Tragic life and death of concert pianist who lived in a car for 26 years
13 February 2015, 11:33
Cards, candles, notes and even records have been left in the makeshift garden that was tended by Anne Naysmith, a familiar figure in west London who was an alumnus of the Royal Academy of Music. She had even performed in Wigmore Hall at the height of her career, but since the late 1970s she lived first in her car and then in bushes near a Tube station.
Naysmith tended a makeshift garden near Stamford Brook tube station, and the patch of ground has become a shrine to the former pianist, with one mourner even leaving a record of music by Mozart.
Photo: Laura Edralin
She was a familiar figure in Chiswick, west London, and the local council is expecting hundreds of mourners to attend her funeral, which will take place on 7 March.
Naysmith, who was hit by a lorry in west London on 10 February, worked as a pianist in the 1960s and is said to have performed under the great conductor Adrian Boult.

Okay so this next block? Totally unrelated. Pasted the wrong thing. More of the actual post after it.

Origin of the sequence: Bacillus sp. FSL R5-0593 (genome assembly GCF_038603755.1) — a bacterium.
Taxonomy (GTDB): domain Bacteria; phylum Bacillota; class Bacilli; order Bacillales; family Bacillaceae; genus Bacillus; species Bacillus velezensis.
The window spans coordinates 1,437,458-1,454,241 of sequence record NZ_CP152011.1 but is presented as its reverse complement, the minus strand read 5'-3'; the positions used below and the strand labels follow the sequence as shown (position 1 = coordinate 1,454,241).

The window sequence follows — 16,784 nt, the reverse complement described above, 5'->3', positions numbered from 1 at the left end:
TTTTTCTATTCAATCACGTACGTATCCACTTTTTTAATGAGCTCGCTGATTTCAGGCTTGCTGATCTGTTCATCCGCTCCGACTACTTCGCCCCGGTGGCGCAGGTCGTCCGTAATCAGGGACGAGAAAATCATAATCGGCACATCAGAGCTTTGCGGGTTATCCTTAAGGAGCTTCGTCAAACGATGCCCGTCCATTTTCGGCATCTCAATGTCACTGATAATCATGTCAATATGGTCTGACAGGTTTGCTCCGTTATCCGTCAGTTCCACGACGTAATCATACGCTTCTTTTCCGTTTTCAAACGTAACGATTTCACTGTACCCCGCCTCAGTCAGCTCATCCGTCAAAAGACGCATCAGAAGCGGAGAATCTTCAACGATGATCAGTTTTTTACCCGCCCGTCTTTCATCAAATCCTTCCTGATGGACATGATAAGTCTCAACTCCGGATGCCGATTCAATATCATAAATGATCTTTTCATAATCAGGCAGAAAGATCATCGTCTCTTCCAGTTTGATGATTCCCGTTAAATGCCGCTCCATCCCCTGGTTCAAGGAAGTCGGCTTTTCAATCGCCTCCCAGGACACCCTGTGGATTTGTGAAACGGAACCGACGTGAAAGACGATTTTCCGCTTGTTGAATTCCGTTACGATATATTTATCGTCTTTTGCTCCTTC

In the late 1970s she fell on hard times and was evicted from her house in Prebend Gardens, Chiswick, and moved into her car – a Ford consul.
She lived in the car, parked on Prebend Gardens until, in 2002, neighbours complained that it was an eyesore and the Council towed it away.
Naysmith then moved to a shelter made of bushes and trees near a London underground station. She was known as the “car lady of Chiswick”.
Her story shares many elements with that of Miss Shepherd, immortalised in Alan Bennett’s play The Lady in the Van. Miss Shepherd parked her van in Bennett’s drive one day and lived there for more than 15 years.
In a rare interview in 2002 Naysmith said: “I’ve had so many hardships in my life, so many disappointments and failures. You wouldn’t call me one of life’s success. But life goes on. You’ve got to do what you can.”
The Royal Academy of Music tweeted a tribute to her:
Chiswick councillor John Todd said: “A real character in every sense. I and most Chiswick councillors dealt with Ms Naysmith frequently at our weekly surgery. She was always polite, informed and charming in every sense.
“She politely declined all offers of help, which included housing, getting a freedom bus pass and other matters.
“Why she chose to adopt such a harsh life style is unclear - but she never moaned or criticised. She never sought any form of help either.”